yborgalFebruary 22, 2006

I can't be the only one who knows people that suffer from this problem. These are the ones whose headaches are thought to be the foreshaowing of a brain tumor. The same ones who invariably suffer every known side effect attributed to a medication. The same ones whose aches are unbelievably painful to the point they cannot function. The ones who self diagnose and then doctor shop until they find a doctor who will arrive at the same conclusion. The ones who feel only surgery will help them and look for a surgeon who will remove the offending body part.

How do you deal with these friends or family members? Do you pretend to be sympathetic? Do you flat out tell them they need to see a shrink? Do you just avoid being around them? Or do you just let them ramble on about their latest doctor's appointment and medical problem and pray you don't look bored while you listen?

Thank you for reporting this comment. Undo

I used to complain a lot to my DH (a physician) about my mild headaches that I had almost daily for about 6 months. I also was too tired to do anything around the house but sleep and eat. He had no sympathy for me and gave me those bored and irritated looks until one day my eyesight kind of went out and I was diagnosed with 2 brain tumors! Everyone thought I was crazy too until I was finally diagnosed. I had lots of symptoms, but none of mine were severe enough or specific enough (until I lost my eyesight) for them to make any kind of diagnosis. Until that point there was never any reason to even order an MRI, they just thought I was becoming some nutty, lazy, middle-aged woman. I know some people truly are hypochondriacs, but sometimes it is difficult to find the problem. I have a very good friend that had a baseball sized brain tumor. It was only diagnosed because she could not get pregnant (it was pressing on her pituitary gland). It was causing other mental problems and headaches, but all of the doctors attributed her problems to the stress of infertility. She finally convinced her GYN to order an MRI and she had surgery within a week of the diagnosis.

    Bookmark   February 23, 2006 at 2:30AM
Thank you for reporting this comment. Undo

That's awful. I'm so sorry, are you okay now? Did your husband feel guilty for dismissing your symptoms?

I'm speaking more about the people who have a "disease d'jour" and have had symptoms of severe illnesses for years that should have manifested with true physical evidence.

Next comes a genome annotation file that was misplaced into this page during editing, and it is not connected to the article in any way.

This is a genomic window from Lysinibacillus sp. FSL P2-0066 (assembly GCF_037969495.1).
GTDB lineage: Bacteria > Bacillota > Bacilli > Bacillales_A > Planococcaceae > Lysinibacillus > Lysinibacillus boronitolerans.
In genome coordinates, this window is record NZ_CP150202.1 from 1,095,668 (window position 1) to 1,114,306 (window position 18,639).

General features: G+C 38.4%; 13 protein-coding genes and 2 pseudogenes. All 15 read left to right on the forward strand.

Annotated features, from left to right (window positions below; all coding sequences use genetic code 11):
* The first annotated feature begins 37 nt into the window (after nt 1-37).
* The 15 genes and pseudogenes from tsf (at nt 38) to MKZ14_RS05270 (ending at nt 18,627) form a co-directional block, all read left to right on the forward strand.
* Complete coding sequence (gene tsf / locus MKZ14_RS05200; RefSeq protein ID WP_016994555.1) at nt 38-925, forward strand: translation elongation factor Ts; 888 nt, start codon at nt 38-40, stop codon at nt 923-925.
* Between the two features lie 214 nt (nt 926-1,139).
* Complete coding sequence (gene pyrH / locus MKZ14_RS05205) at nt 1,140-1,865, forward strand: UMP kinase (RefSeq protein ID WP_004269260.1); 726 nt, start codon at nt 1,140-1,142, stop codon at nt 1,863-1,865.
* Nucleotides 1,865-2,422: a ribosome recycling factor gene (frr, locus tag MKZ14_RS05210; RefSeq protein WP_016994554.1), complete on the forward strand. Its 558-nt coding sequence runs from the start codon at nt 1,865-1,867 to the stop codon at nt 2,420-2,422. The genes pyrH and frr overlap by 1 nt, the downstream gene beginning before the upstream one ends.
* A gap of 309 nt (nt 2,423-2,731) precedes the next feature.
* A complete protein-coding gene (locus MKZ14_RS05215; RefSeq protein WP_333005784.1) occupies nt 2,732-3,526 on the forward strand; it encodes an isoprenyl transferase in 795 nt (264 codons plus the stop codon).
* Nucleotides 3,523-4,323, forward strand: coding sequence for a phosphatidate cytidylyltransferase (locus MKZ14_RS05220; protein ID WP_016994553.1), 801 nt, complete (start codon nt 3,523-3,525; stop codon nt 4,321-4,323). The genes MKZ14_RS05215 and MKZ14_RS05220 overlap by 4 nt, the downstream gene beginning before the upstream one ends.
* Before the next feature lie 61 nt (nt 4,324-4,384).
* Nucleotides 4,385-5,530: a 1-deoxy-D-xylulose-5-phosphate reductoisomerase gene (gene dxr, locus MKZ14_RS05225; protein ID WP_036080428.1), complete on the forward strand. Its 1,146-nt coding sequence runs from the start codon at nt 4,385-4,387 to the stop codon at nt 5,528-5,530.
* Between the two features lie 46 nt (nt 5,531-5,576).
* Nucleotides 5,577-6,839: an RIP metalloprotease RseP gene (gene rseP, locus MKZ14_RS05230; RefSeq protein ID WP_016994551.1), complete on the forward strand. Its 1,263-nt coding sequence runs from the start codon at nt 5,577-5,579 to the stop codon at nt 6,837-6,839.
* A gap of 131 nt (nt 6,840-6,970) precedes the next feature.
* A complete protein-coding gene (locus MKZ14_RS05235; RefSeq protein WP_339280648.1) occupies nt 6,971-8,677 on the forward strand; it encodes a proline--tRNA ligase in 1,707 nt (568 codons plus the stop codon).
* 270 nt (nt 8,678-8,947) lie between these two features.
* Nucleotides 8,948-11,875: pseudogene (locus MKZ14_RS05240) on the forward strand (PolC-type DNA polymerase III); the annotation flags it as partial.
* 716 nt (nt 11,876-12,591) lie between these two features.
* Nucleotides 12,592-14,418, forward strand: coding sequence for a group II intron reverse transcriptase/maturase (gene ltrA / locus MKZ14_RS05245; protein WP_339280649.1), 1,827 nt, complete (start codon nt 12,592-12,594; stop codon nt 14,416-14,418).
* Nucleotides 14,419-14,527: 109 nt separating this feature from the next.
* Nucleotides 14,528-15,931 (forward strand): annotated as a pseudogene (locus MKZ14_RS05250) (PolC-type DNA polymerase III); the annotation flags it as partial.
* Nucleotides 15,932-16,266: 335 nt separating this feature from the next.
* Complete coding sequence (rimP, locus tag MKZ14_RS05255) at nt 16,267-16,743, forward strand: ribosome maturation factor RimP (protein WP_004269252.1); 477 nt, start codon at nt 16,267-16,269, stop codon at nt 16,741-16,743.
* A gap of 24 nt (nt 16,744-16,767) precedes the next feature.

I have a cousin that saw a movie when she was about 23 yrs old and left the movie convinced she had incurable cancer. For years she went from Dr to Dr trying to prove she was right. She wasn't. One morning she awoke with a small insect bite on her thigh and knew she had been bitten by a brown recluse spider. She hadn't been. Another time she had a slight case of diarrhea and was convinced she was infected with intestinal parasites from eating fresh strawberries. At another time she was convinced she had Lupus. She didn't.

Her purse looks like a well stocked medicine cabinet. The only time her conversation becomes lively is when she speaks of her latest ailment.

How do others deal with relatives like this?

These are the situations I'm speaking of.

    Bookmark   February 23, 2006 at 6:46AM
Thank you for reporting this comment. Undo

My now-deceased MIL was a hypochondriac to the nth degree!

She had "reactions" to every medication she took; she could not eat "garden" (loose-leaf) lettuce, but she could eat iceberg lettuce from the grocery store; she had to have bottled water as city tap water made her sick. One of her doctors once gave her a placebo for an imagined illness and, of course, she had an adverse reaction to that. My spouse at one time when she was out of the house, dumped out the bottled water and replaced it with tap water - she never knew the difference.

When she finally was diagnosed with a real, genuine disease, diabetes, she refused to follow her doctor's orders regarding diet and exercise - and, naturally, the diabetes finally killed her.

    Bookmark   February 23, 2006 at 7:28AM
Thank you for reporting this comment. Undo

There is a book called "Treating Health Anxiety." I think it is a self-help bk. These people are supposed to benefit from cognitive-behavioral therapy. I think you would be doing the person a favor to tell them that they need counseling, although the disorder is hard to treat - especially if they get secondary gain out of it (sympathy). Good luck!

    Bookmark   February 23, 2006 at 6:53PM
Thank you for reporting this comment. Undo